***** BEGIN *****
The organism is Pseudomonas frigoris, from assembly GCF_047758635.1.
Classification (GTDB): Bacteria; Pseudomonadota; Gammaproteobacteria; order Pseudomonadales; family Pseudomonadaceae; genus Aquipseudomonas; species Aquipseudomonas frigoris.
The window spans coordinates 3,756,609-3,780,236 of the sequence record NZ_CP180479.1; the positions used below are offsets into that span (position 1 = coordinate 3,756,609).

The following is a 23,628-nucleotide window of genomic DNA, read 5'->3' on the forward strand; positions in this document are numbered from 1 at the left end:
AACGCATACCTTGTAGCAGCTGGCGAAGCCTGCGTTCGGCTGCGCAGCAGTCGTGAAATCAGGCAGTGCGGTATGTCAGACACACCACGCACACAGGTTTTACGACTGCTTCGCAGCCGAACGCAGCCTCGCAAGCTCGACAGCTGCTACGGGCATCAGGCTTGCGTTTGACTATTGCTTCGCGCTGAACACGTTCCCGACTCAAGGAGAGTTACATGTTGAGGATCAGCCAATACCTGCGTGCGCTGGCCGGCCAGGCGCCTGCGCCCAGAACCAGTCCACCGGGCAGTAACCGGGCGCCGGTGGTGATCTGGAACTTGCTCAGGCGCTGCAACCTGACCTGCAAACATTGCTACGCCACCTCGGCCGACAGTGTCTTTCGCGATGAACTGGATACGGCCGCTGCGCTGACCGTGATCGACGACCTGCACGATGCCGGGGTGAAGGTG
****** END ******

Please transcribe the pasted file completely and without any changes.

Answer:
The organism is Pseudomonas frigoris, from assembly GCF_047758635.1.
Classification (GTDB): Bacteria; Pseudomonadota; Gammaproteobacteria; order Pseudomonadales; family Pseudomonadaceae; genus Aquipseudomonas; species Aquipseudomonas frigoris.
The window spans coordinates 3,756,609-3,780,236 of the sequence record NZ_CP180479.1; the positions used below are offsets into that span (position 1 = coordinate 3,756,609).

The following is a 23,628-nucleotide window of genomic DNA, read 5'->3' on the forward strand; positions in this document are numbered from 1 at the left end:
AACGCATACCTTGTAGCAGCTGGCGAAGCCTGCGTTCGGCTGCGCAGCAGTCGTGAAATCAGGCAGTGCGGTATGTCAGACACACCACGCACACAGGTTTTACGACTGCTTCGCAGCCGAACGCAGCCTCGCAAGCTCGACAGCTGCTACGGGCATCAGGCTTGCGTTTGACTATTGCTTCGCGCTGAACACGTTCCCGACTCAAGGAGAGTTACATGTTGAGGATCAGCCAATACCTGCGTGCGCTGGCCGGCCAGGCGCCTGCGCCCAGAACCAGTCCACCGGGCAGTAACCGGGCGCCGGTGGTGATCTGGAACTTGCTCAGGCGCTGCAACCTGACCTGCAAACATTGCTACGCCACCTCGGCCGACAGTGTCTTTCGCGATGAACTGGATACGGCCGCTGCGCTGACCGTGATCGACGACCTGCACGATGCCGGGGTGAAGGTG